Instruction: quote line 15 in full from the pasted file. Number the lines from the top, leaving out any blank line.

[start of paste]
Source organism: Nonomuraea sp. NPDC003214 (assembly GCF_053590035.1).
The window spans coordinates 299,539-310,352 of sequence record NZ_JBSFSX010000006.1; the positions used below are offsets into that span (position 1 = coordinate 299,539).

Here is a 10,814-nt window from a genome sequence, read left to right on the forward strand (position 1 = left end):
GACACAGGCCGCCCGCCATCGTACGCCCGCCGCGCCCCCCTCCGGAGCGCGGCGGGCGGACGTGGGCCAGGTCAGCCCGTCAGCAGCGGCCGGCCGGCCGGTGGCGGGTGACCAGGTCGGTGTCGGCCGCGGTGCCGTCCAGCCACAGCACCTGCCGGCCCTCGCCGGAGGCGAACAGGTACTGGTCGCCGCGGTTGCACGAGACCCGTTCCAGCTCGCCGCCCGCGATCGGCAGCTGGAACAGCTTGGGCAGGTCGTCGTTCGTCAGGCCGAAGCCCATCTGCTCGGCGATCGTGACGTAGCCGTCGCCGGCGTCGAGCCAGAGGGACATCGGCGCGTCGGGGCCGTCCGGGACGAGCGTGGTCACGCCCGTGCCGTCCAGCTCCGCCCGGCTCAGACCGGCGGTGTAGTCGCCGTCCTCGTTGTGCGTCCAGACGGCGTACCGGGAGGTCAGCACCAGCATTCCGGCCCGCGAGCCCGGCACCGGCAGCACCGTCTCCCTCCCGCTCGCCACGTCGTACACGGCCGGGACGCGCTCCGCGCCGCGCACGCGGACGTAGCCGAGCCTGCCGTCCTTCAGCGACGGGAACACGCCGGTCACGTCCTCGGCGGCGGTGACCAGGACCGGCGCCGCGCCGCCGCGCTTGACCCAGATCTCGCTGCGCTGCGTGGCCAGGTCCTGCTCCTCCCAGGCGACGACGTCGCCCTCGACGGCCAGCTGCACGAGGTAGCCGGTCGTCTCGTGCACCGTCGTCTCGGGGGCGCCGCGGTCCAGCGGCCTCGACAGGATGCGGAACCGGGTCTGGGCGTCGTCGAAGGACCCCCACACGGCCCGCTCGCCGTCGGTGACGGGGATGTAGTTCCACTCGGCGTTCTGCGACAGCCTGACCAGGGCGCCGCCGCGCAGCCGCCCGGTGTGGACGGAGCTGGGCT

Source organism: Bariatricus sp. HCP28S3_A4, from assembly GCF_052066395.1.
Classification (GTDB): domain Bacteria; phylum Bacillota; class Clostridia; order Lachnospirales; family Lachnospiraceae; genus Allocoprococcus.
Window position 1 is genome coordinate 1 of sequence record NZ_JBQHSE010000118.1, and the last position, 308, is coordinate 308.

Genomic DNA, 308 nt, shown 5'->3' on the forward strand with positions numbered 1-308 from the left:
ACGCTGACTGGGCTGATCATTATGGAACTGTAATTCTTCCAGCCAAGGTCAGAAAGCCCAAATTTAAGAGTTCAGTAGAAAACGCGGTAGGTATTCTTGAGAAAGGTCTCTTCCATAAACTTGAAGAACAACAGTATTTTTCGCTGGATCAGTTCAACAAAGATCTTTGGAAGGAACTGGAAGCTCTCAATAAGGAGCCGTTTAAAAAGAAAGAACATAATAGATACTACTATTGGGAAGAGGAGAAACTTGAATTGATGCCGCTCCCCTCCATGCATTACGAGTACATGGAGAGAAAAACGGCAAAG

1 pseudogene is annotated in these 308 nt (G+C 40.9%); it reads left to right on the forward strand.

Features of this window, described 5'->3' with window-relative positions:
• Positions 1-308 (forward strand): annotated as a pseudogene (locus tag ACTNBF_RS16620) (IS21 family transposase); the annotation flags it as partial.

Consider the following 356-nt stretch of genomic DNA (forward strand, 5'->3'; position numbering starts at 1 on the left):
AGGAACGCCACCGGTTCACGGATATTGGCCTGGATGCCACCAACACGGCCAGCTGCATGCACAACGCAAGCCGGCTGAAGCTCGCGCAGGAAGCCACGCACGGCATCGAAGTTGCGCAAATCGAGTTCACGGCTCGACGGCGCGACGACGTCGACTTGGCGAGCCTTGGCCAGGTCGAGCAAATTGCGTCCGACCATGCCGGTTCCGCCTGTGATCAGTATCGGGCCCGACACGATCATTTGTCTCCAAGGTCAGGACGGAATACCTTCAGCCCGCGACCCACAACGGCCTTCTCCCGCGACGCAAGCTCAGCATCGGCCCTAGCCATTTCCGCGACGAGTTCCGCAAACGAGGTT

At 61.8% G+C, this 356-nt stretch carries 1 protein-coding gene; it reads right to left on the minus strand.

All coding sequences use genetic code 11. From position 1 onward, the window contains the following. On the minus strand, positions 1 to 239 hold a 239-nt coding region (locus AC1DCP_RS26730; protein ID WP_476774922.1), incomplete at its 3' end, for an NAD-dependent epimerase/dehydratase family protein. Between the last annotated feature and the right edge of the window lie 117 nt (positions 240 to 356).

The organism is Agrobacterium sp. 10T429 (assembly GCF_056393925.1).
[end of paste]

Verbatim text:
At 61.8% G+C, this 356-nt stretch carries 1 protein-coding gene; it reads right to left on the minus strand.